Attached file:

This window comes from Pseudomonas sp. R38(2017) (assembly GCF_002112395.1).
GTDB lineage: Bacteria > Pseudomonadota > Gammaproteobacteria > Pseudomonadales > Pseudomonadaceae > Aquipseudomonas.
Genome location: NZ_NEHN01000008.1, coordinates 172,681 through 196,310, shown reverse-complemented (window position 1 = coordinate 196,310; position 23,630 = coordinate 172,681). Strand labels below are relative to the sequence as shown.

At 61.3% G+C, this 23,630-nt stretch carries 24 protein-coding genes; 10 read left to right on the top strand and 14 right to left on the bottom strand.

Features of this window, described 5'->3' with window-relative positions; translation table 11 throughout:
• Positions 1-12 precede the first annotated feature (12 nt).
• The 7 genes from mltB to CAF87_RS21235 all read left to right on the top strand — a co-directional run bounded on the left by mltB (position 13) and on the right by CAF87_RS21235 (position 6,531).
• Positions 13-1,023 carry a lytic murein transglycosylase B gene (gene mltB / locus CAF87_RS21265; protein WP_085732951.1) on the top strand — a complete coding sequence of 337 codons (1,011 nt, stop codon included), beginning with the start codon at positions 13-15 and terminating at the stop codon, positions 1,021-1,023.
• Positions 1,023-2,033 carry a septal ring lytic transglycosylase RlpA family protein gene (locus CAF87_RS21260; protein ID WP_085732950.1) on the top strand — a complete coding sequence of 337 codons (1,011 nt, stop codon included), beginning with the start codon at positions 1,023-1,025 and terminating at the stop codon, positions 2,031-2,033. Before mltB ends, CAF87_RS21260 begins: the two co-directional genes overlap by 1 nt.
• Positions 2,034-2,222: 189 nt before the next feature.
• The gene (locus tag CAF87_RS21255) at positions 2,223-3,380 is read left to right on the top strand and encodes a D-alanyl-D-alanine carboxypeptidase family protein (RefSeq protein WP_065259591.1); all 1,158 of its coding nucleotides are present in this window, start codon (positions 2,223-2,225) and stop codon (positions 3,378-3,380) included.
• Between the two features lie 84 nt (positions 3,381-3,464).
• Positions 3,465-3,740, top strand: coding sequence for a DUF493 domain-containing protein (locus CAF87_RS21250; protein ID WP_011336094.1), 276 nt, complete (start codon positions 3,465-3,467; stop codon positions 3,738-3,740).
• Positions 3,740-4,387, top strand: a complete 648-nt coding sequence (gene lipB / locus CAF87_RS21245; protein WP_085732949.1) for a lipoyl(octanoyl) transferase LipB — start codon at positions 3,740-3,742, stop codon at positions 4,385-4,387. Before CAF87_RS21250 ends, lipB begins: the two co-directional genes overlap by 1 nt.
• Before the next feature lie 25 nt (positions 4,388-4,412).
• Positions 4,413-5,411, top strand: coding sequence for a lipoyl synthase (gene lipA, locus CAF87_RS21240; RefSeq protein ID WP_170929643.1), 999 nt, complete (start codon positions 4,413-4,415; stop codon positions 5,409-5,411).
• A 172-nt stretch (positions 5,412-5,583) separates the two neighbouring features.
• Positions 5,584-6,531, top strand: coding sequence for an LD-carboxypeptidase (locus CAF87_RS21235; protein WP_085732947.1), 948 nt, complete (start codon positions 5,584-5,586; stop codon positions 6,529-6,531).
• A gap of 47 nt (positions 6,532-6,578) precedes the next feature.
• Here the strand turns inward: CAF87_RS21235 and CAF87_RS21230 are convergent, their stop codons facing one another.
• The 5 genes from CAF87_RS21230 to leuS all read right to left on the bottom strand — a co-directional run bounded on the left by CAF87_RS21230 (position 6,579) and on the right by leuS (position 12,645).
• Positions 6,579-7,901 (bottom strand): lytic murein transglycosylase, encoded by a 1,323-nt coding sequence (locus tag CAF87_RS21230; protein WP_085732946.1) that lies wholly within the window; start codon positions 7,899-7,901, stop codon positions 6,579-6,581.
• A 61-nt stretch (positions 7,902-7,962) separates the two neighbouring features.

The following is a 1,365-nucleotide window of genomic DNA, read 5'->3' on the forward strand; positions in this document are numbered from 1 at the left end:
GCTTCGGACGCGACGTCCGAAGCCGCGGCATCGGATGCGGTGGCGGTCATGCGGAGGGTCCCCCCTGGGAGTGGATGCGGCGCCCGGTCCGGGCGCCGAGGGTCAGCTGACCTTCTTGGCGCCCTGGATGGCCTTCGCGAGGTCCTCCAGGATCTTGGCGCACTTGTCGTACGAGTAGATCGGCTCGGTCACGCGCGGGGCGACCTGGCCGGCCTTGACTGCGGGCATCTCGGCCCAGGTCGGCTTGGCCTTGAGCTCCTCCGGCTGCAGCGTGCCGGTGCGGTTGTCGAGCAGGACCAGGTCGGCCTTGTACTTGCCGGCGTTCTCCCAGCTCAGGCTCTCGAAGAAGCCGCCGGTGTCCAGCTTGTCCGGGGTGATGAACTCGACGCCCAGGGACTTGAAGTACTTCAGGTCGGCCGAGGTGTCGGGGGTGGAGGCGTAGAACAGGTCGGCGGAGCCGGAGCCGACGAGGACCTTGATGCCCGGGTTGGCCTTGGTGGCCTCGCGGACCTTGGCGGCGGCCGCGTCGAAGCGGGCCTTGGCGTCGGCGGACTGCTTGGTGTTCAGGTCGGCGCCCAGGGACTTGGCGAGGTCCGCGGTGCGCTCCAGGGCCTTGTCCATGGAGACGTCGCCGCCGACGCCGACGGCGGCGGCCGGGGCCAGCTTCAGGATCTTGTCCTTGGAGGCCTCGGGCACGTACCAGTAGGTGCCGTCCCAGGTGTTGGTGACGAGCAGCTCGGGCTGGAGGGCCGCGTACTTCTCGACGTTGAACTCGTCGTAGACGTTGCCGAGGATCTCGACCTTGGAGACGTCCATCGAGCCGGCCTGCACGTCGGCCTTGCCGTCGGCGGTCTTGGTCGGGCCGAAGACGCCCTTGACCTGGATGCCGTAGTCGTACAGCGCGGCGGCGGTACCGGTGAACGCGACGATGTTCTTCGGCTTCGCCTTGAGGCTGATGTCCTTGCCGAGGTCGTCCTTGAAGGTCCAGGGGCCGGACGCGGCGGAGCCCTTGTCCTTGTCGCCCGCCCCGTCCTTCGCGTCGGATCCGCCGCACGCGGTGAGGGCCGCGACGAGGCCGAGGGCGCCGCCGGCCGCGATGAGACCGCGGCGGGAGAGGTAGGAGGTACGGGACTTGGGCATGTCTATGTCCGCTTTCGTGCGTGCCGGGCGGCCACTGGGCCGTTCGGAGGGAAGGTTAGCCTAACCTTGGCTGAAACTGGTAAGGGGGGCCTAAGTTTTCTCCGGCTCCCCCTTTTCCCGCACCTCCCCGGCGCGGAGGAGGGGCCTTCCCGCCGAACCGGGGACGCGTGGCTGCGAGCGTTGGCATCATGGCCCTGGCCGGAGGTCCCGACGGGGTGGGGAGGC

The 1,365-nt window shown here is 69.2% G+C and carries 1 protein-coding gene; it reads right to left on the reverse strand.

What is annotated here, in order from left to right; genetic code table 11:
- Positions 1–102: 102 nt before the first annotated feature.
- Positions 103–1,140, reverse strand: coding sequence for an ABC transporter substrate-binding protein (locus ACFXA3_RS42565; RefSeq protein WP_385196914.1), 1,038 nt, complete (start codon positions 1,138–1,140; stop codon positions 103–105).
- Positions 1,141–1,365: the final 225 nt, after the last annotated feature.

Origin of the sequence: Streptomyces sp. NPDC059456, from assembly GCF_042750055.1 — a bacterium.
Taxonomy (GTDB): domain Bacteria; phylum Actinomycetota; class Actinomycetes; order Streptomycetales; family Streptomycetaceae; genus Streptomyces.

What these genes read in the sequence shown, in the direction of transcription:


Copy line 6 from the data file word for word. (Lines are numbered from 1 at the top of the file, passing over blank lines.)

• Positions 1-12 precede the first annotated feature (12 nt).